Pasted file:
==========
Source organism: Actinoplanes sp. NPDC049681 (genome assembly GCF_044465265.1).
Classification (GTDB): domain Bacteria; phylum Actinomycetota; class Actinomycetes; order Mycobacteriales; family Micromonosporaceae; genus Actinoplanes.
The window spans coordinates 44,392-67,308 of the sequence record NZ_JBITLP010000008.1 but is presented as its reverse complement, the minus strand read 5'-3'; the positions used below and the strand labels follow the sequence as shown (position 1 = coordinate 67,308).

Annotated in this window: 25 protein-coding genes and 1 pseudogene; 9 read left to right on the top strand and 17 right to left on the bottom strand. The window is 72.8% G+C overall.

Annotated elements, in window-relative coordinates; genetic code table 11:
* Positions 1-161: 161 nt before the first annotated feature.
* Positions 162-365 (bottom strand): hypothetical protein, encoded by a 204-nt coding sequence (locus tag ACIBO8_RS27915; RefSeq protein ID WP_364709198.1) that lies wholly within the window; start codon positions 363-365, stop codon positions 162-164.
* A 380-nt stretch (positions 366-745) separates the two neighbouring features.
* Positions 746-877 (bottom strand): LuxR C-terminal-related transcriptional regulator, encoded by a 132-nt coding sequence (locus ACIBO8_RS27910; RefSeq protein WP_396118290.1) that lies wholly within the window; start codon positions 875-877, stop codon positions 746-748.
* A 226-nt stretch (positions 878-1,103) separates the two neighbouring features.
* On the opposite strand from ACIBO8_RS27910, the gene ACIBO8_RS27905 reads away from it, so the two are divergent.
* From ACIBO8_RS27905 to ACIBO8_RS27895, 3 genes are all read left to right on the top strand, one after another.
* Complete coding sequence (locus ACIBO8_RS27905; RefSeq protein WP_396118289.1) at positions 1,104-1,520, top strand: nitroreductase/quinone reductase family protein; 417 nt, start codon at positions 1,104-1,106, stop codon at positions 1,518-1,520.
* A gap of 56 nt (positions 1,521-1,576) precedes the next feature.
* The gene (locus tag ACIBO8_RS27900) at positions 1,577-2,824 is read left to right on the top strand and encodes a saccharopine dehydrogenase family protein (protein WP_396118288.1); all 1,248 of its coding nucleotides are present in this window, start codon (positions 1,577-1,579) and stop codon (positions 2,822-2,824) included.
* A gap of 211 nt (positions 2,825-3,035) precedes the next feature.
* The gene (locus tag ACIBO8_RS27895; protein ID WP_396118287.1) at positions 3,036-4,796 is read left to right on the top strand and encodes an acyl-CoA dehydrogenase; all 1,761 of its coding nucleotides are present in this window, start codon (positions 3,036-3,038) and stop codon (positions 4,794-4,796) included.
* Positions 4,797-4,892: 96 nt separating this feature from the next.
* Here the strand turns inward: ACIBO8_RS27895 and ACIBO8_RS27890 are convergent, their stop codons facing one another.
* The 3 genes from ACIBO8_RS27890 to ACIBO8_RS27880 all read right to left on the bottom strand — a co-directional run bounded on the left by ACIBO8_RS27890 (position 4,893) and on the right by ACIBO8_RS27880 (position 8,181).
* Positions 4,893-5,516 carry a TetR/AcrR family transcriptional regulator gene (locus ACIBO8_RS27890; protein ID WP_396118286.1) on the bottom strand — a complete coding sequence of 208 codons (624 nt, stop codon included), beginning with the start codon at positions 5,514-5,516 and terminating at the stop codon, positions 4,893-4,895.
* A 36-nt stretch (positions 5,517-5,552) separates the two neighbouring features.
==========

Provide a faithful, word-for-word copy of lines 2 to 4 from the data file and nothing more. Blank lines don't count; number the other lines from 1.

Classification (GTDB): domain Bacteria; phylum Actinomycetota; class Actinomycetes; order Mycobacteriales; family Micromonosporaceae; genus Actinoplanes.
The window spans coordinates 44,392-67,308 of the sequence record NZ_JBITLP010000008.1 but is presented as its reverse complement, the minus strand read 5'-3'; the positions used below and the strand labels follow the sequence as shown (position 1 = coordinate 67,308).

Annotated in this window: 25 protein-coding genes and 1 pseudogene; 9 read left to right on the top strand and 17 right to left on the bottom strand. The window is 72.8% G+C overall.